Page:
Serge Gainsbourg

Rock Around the Bunker

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The sequence of brilliant, if somewhat unconventional, concept albums which occupied Serge Gainsbourg through the early to mid-'70s continues with an album which can be (and indeed has been) described as either a European reclamation of the pop potential of the Third Reich, following the success of Mel Brooks' The Producers, or an acerbic reclamation of a Jew's own humanity 30 years after the Nazis forced him to walk the streets in a bright yellow star. Or, and seen within the context of its maker's entire oeuvre, it might just be the slaughter of another of the sacred cows which Gainsbourg found so irresistible. His previous album, Vu de Exterieur, was dedicated to merde and pets; his next, L'Homme a Tete de Chou, tells the tale of an especially sadistic murderer. What more fitting, then, that in between times he should seize upon Adolf Hitler as a suitable theme. Recorded in England with a crack session band -- who themselves were probably cracking up as the vision unfolded before them -- Rock Around the Bunker is breezy, pop-inflected rock delivered, naturally, in precisely the same tones of honeyed lasciviousness and conspiratorial glee that Gainsbourg always employed for solo performances. Spy themes, pop hooks, rolling rhythms, and killer choruses -- all the tricks of Gainsbourg's trade are here, and if you don't speak French, it could be about anything. Right?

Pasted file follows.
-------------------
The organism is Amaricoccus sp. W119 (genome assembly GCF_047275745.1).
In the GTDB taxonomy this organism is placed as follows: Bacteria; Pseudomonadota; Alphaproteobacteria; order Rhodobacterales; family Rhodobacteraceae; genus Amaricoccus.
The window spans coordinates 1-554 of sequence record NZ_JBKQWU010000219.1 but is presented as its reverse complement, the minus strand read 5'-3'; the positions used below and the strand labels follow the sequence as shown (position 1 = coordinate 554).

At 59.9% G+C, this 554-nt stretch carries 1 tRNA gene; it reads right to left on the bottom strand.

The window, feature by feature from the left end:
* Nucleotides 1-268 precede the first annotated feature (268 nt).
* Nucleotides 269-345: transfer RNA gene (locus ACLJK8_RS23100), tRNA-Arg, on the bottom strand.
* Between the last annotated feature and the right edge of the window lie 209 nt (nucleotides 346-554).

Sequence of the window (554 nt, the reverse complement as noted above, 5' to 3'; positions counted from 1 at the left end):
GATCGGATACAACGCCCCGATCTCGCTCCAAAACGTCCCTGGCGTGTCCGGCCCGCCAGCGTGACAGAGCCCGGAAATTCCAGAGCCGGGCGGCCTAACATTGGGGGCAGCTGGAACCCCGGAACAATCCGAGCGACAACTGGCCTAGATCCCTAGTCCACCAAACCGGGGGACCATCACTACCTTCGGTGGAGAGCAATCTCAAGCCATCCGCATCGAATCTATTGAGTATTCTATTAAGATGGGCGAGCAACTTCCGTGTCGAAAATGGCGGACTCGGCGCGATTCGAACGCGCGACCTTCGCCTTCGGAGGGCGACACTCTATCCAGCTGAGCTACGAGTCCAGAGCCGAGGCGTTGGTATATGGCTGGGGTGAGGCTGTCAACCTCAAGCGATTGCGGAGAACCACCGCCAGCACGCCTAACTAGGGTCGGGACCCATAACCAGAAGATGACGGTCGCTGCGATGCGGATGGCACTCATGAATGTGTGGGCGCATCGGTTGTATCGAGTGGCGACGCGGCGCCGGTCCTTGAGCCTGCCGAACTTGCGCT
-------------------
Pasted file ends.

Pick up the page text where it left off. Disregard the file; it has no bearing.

Wrong. From the opening squall of "Nazi Rock" with its girly chorus gaily trilling the title at every chance they get, Rock Around the Bunker is unequivocal in hammering home its subject matter, so much so that you will never be able to listen to "Smoke Gets in Your Eyes" in the same way again. Now you know, from the preceding "Eva," that it's the one song which Hitler's lover used to sing which drove the Fuehrer mad. It's a shocker, then, but -- as always with Gainsbourg -- the intent is so draped in melody and intelligence that you have to work really hard to be offended. And if you'd put that much effort into something that negative, you probably shouldn't be listening to Gainsbourg in the first place.

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